What is needed is an approach that moves beyond racial, gender and sexual orientation discussions to one that recognizes that everyone in the organization brings differences that add value, differences that make no difference and other differences that detract from organizational goals. Not all differences matter or should be celebrated. Differences exist in the context of work and should be evaluated from the perspective of getting work done. This is not to say that there is not an acknowledgement of larger societal influences (biases, racism, sexism, homophobia, etc.) but the focus here is about how to get the best out of people when they come to work. The question becomes how can those that work in a company create a space that is not of the “in” or “out” group but a mutually agreed upon third space where the differences that make a difference can be leveraged for the benefit of the organization.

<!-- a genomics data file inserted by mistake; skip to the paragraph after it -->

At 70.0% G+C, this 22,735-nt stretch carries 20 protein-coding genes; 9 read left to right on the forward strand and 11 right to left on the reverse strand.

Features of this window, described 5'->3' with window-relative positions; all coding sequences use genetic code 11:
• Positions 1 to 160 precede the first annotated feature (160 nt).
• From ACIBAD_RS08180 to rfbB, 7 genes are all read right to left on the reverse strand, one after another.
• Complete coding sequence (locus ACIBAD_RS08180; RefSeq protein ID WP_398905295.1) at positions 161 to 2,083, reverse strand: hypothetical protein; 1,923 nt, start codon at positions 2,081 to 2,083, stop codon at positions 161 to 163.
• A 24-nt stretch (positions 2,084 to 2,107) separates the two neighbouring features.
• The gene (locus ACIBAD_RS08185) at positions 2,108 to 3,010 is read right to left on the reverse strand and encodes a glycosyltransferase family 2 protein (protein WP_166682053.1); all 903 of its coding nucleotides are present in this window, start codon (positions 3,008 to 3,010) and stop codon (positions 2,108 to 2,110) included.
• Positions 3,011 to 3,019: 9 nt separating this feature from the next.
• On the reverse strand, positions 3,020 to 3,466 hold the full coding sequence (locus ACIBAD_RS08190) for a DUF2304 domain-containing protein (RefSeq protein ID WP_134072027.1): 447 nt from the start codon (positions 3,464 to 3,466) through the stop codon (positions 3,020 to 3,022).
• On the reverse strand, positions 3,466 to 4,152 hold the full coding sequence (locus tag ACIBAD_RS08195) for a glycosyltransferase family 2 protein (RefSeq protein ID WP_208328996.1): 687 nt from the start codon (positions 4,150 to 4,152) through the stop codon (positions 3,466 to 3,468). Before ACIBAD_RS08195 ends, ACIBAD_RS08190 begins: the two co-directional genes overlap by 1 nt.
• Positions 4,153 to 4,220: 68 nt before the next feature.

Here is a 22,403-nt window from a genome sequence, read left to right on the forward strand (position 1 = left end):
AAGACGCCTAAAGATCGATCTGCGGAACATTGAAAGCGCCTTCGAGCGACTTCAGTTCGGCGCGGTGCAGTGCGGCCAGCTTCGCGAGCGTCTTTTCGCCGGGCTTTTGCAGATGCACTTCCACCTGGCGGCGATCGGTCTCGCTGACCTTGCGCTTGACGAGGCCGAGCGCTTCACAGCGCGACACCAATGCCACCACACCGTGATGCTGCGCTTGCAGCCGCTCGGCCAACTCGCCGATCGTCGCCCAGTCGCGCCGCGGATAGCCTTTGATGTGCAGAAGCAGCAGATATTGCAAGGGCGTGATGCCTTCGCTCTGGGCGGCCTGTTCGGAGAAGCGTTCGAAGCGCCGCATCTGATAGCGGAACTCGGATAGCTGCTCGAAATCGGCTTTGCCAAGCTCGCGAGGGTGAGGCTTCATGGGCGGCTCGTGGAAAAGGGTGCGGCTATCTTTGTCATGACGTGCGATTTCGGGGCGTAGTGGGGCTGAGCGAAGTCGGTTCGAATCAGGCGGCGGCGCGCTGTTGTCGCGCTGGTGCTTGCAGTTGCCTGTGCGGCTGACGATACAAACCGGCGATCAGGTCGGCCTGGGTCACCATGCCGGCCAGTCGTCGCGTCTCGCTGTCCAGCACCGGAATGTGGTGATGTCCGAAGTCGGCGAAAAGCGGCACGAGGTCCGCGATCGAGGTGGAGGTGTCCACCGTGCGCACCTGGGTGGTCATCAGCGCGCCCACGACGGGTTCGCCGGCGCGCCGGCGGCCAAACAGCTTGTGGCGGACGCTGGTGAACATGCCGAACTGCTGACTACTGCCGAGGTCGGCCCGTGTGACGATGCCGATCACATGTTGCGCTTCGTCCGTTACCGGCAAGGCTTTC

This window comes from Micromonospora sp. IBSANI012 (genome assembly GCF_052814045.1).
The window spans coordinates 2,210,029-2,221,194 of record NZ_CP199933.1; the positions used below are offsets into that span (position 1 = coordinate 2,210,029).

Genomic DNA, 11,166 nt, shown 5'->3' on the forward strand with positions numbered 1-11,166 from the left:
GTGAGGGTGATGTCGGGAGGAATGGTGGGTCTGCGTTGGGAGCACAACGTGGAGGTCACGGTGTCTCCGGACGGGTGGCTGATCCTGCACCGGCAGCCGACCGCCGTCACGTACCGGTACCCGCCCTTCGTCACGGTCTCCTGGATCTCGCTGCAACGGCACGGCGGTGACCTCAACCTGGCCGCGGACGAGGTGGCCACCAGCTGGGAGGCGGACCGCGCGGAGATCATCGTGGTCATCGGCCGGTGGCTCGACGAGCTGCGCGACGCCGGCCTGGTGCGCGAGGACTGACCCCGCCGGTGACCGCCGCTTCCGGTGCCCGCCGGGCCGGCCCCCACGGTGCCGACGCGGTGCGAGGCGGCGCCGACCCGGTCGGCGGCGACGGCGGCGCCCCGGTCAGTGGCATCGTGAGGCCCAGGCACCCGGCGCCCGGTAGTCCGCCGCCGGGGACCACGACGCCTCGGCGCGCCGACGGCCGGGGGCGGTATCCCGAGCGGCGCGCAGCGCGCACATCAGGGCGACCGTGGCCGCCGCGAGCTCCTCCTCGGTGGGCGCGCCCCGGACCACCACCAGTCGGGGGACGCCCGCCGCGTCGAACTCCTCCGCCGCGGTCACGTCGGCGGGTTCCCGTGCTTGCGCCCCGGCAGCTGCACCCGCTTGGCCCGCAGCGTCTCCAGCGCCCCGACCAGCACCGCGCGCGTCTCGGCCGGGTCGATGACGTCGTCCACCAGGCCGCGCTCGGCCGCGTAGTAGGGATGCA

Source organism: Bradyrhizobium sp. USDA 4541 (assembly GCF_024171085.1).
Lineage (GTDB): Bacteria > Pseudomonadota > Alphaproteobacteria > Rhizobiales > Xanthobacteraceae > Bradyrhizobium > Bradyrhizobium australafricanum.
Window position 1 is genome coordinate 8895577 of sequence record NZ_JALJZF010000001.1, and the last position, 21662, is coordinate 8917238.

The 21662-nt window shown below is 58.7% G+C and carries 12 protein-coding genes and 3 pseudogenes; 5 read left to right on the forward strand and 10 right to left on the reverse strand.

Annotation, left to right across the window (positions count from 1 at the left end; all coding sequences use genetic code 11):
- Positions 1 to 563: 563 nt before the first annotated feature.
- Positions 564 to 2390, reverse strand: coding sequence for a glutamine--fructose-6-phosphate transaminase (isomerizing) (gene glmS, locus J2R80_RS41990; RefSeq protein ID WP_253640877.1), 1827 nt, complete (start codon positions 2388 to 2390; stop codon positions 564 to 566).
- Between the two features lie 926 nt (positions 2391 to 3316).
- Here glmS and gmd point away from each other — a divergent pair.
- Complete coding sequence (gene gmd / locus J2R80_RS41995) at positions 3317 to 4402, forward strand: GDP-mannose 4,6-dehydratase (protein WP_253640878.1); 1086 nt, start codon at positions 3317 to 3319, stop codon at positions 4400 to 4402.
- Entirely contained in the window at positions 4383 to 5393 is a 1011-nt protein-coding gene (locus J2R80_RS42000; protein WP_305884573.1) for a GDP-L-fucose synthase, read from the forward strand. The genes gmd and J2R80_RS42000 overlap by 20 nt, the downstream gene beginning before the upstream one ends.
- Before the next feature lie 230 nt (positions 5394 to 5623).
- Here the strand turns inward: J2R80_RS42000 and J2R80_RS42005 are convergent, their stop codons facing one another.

One example of this are sports teams and their players. Each team has a goal of winning games through a strategy or playbook. Each team will hire players with different skills that support that strategy or playbook. These players come from around the globe and country with many different backgrounds, experiences and perspectives. On this team, there will be players or groups of players that might socialize together and some may not. The important thing is that each person is united by a goal to win games using their different skills to execute plays. Each player will be coached by the professional staff on their performance and in some instances, are encouraged to help other players to be successful by watching film to see what they do well and what they could improve on. Each player brings with them baggage from the outside world that is secondary to the goal of winning and executing strategy. They have created a third space where they can perform as a unit using each player’s differences that make a difference to win games and be successful. Companies can adapt this perspective to leverage all their talent and engage everyone not just the “out” group. This approach will also not alienate white men and women but include them in the diversity and inclusion discussion.